Bok Choy Delights: Exploring Low FODMAP Recipes for IBS-Friendly Dining
Article

Bok Choy Delights: Exploring Low FODMAP Recipes for IBS-Friendly Dining

Published on Monday, March 11, 2024
by
Kelly Velting

Health & Wellness

Dive into the World of Bok Choy: A Nutrient-Packed Low FODMAP Option

Meet your new IBS-friendly best friend! Bok choy is a nutrient-dense, Low FODMAP Chinese cabbage you should meet. She’s got flavor, sweetness, color, pizzazz, and style (I can’t say the same for her sense of humor, but she’s working on it).  

I bought a couple of pounds of Bok choy for this article. I cooked it, baked it, and ate it raw.  I wanted to experiment with its versatility and possibilities. As a traditional Chinese cabbage, most people use it for stir-fry recipes with soy sauce, ginger, sesame, and maybe a little chili pepper. This is a great method, but if you’re not in the mood for a stir-fry, you can also prepare it in other ways.  

Here are some options I discovered:

Salads: Crisp and Crunchy Creations

Cold in a salad for some crunch and sweetness. Chop the vegetable thinly and sprinkle it with your other greens. You can also make a whole salad with just chopped bok choy. Whisk together 3 Tbsp olive oil, 1 Tbsp apple cider vinegar, ¼ tsp salt, a couple grinds of fresh pepper, ½ tsp stone ground mustard. Toss the chopped leaves and stems with the dressing. In the summer, add some fresh basil and chives, too.

Sandwiches: A Twist on Traditional Fillings

Greens added to a hot panini hold up nicely and don’t wilt like lettuce. My husband mistakenly added some cold bok choy greens to my ham sandwich instead of green leaf lettuce. This version might have been a stretch, but it wasn’t bad. I think if the leaves were tossed in olive oil and salt, the texture would have been more tasty on a cold sandwich. It was a great experiment, and I appreciated the free sandwich. Thanks, honey!  

Breaded & Fried: A Flavor Explosion

Stuff the leaves with your favorite meatball recipe, roll it in gluten-free breadcrumbs, and fry it. (I mean, did I even have to explain this one? I think we can all agree that just about anything breaded and fried would be worth a try.)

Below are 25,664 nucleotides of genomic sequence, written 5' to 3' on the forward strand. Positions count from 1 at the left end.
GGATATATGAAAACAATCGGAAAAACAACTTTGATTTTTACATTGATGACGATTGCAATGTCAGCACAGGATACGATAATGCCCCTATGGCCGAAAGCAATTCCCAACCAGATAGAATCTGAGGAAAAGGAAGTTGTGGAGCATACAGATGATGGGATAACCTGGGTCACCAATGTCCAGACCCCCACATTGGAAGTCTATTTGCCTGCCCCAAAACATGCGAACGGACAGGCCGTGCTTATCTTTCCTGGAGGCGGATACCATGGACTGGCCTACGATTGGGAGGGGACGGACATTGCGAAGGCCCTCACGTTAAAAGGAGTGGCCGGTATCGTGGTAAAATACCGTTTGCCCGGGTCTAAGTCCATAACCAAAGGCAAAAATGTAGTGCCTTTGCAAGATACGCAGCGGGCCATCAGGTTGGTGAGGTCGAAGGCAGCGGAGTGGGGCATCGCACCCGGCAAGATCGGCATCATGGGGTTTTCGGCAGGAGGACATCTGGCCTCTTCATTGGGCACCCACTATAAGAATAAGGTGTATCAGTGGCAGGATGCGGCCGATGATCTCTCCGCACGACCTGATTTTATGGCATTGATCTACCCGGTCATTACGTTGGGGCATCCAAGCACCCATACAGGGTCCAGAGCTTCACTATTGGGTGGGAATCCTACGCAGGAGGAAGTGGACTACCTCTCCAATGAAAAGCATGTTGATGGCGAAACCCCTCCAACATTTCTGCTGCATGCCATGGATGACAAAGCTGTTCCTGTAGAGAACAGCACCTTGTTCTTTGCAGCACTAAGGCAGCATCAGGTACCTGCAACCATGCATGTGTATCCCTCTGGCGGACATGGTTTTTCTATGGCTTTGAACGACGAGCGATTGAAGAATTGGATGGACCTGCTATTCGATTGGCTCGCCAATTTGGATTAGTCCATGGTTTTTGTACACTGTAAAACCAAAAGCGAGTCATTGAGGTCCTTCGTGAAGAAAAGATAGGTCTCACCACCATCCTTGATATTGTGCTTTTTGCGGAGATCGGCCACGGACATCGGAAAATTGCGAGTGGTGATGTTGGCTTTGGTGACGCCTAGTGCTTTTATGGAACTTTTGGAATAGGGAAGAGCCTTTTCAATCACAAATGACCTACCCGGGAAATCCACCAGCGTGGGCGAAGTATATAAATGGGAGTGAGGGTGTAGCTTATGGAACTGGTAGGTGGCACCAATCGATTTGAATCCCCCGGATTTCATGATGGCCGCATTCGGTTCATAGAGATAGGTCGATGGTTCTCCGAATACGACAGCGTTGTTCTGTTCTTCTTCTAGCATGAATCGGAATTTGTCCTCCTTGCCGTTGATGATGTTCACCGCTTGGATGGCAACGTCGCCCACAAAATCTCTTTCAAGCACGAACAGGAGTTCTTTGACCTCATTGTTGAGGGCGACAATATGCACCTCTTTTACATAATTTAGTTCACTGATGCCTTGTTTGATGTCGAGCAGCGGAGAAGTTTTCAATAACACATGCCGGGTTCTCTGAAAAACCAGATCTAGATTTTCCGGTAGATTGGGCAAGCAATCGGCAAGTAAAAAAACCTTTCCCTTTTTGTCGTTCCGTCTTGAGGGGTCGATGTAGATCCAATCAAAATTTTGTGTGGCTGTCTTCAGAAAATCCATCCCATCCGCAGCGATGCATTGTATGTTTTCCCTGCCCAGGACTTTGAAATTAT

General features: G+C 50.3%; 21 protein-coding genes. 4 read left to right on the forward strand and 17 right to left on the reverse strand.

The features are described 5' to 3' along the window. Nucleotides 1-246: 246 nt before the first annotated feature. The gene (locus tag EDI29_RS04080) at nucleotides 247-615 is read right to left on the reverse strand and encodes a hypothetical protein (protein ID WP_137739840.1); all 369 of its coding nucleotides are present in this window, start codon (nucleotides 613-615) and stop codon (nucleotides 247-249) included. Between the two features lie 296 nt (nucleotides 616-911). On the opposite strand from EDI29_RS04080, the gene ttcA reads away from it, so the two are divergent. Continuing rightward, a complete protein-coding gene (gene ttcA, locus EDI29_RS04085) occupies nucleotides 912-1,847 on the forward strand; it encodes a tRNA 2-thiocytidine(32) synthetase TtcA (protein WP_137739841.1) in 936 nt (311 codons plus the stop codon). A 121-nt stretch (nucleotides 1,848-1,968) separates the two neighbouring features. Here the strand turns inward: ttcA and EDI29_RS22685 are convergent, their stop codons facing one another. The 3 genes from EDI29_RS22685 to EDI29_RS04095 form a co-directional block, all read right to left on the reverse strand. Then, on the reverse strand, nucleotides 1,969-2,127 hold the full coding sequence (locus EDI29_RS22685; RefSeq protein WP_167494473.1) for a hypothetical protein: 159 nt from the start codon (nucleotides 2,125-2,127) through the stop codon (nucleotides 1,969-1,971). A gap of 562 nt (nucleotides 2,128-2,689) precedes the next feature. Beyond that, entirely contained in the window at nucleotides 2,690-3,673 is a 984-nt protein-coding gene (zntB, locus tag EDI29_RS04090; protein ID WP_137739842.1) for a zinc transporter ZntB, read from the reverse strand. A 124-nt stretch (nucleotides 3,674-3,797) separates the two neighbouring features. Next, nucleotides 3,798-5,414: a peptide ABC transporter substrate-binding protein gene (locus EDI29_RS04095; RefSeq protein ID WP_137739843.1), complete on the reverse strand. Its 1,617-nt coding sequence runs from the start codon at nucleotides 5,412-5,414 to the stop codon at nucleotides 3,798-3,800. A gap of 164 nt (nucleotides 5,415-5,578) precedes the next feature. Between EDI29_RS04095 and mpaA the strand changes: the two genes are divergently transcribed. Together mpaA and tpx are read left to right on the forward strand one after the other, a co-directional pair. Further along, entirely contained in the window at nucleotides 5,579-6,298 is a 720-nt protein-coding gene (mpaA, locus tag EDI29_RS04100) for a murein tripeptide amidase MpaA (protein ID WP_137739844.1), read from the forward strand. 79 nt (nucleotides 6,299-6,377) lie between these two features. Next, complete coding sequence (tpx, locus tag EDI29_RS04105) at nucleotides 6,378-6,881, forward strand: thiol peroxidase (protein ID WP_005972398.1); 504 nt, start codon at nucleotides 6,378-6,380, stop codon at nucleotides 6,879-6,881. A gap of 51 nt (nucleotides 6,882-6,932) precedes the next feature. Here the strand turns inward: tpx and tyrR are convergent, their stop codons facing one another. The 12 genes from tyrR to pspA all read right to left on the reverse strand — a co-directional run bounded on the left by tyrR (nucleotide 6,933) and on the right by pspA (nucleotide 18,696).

Snack Attack: Bok Choy Finger Foods for Every Occasion 

Cut the white bulb stems into bite-size pieces, drizzle with toasted sesame or good olive oil and large table salt, and you have a delicious, crunchy snack. Serve this on the side at your next party with sliced flank steak, Manchego cheese, stone ground mustard, and toasted gluten-free crostini.

Broiled: Savoring Simple Sides 

Cut the bok choy in half, toss in some oil, sprinkle it with salt and pepper, and toast it under the broiler for a delicious side dish. 

Sauce Success: Substituting Onions with Sweet Stems

Do you need onions in a recipe for some sweetness? Spaghetti sauce is best if you cook down some onions until they are tender and sweet, but onions are high in fructans (chains of fructose molecules), and fructans are bothersome for people with IBS. The white stems of bok choy have a similar sweetness to onions and texture. Cook them down, like you would your onions, then add plenty of green scallions or chives at the end of your sauce for more of the “onion” punch. Easy replacement. 

Pie Perfection: Baking Bok Choy into Your Favorite Dish

No, I’m not crazy. I’m talkin’ chicken pot pie. The onions in the chicken pot pie filling provide sweetness and texture. If you remove them, you can replace them with the chopped stems of the bok choy. 

Roasted Baby Bok Choy: A Flavorful Side

There are many recipes for roasted baby bok choy to pair with a favorite meat: short ribs, BBQ chicken, pork tenderloin, rack of lamb, prime rib, or grilled salmon, such as this recipe from Jennifer Perillo at The Spruce Eats.

Chip Crunch: Air-Fryer and Oven Delights

Air fryers are all the rage, but the leaves get stuck together in a countertop fryer. I used the air-fryer option in my oven, but you could also use the bake setting to get a similar effect. Rinse and dry the bok choy leaves (use the full-size bok choy for this snack). Cut the leaves into bite-size pieces. Toss the leaves with a tsp of canola oil, then spread evenly on a sheet pan so the leaves are separated and don’t stick together. Sprinkle with salt and fry at 400 degrees Fahrenheit for about 10 minutes or until the leaves are crispy. Now you have a crispy “chip” snack. (Get crazy and sprinkle them with freshly grated parmesan cheese and truffle salt instead!)

Bok Choy: A Flavorful Companion for Culinary Exploration

Bok choy is a versatile and nutrient-rich ingredient that adds flair to any dish while catering to IBS-friendly diets. Its culinary possibilities are boundless, from salads to sandwiches, breaded delights to savory sides, and even innovative snacks. Whether enjoyed fresh or cooked, bok choy offers a delightful twist to traditional recipes and opens doors to new culinary adventures. So, embrace this Low FODMAP gem and let its unique flavors and textures elevate your meals, one delicious bite at a time.

Whether eating bok choy fresh or cooked, it is an excellent addition to your next culinary adventure. And we also won’t blame you if you just stir-fry it.  

Comments

Kitty B
03/19/2024 at 01:31 PM

Bok choy is one of my favorite veggies! Growing some in my basement under lights here in Maine right now!

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